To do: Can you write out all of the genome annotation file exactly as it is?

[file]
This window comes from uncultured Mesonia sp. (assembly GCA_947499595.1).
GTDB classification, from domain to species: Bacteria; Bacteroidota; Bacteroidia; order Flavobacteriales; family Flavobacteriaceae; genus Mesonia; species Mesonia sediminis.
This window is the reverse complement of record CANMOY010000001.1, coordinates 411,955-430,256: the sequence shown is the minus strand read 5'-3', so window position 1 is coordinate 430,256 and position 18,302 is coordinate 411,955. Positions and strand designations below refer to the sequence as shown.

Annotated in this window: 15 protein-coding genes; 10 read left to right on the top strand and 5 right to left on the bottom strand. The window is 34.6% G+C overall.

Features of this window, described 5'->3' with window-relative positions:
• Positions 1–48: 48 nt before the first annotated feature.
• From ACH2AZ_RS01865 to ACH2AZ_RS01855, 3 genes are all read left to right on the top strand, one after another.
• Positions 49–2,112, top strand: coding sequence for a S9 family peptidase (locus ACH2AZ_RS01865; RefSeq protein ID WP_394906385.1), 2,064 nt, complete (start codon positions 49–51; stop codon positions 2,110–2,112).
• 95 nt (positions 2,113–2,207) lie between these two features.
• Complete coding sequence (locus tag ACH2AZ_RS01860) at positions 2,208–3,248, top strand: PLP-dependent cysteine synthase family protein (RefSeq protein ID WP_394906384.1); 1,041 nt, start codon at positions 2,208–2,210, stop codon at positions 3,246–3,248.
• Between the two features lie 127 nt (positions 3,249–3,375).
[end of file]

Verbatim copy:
This window comes from uncultured Mesonia sp. (assembly GCA_947499595.1).
GTDB classification, from domain to species: Bacteria; Bacteroidota; Bacteroidia; order Flavobacteriales; family Flavobacteriaceae; genus Mesonia; species Mesonia sediminis.
This window is the reverse complement of record CANMOY010000001.1, coordinates 411,955-430,256: the sequence shown is the minus strand read 5'-3', so window position 1 is coordinate 430,256 and position 18,302 is coordinate 411,955. Positions and strand designations below refer to the sequence as shown.

Annotated in this window: 15 protein-coding genes; 10 read left to right on the top strand and 5 right to left on the bottom strand. The window is 34.6% G+C overall.

Features of this window, described 5'->3' with window-relative positions:
• Positions 1–48: 48 nt before the first annotated feature.
• From ACH2AZ_RS01865 to ACH2AZ_RS01855, 3 genes are all read left to right on the top strand, one after another.
• Positions 49–2,112, top strand: coding sequence for a S9 family peptidase (locus ACH2AZ_RS01865; RefSeq protein ID WP_394906385.1), 2,064 nt, complete (start codon positions 49–51; stop codon positions 2,110–2,112).
• 95 nt (positions 2,113–2,207) lie between these two features.
• Complete coding sequence (locus tag ACH2AZ_RS01860) at positions 2,208–3,248, top strand: PLP-dependent cysteine synthase family protein (RefSeq protein ID WP_394906384.1); 1,041 nt, start codon at positions 2,208–2,210, stop codon at positions 3,246–3,248.
• Between the two features lie 127 nt (positions 3,249–3,375).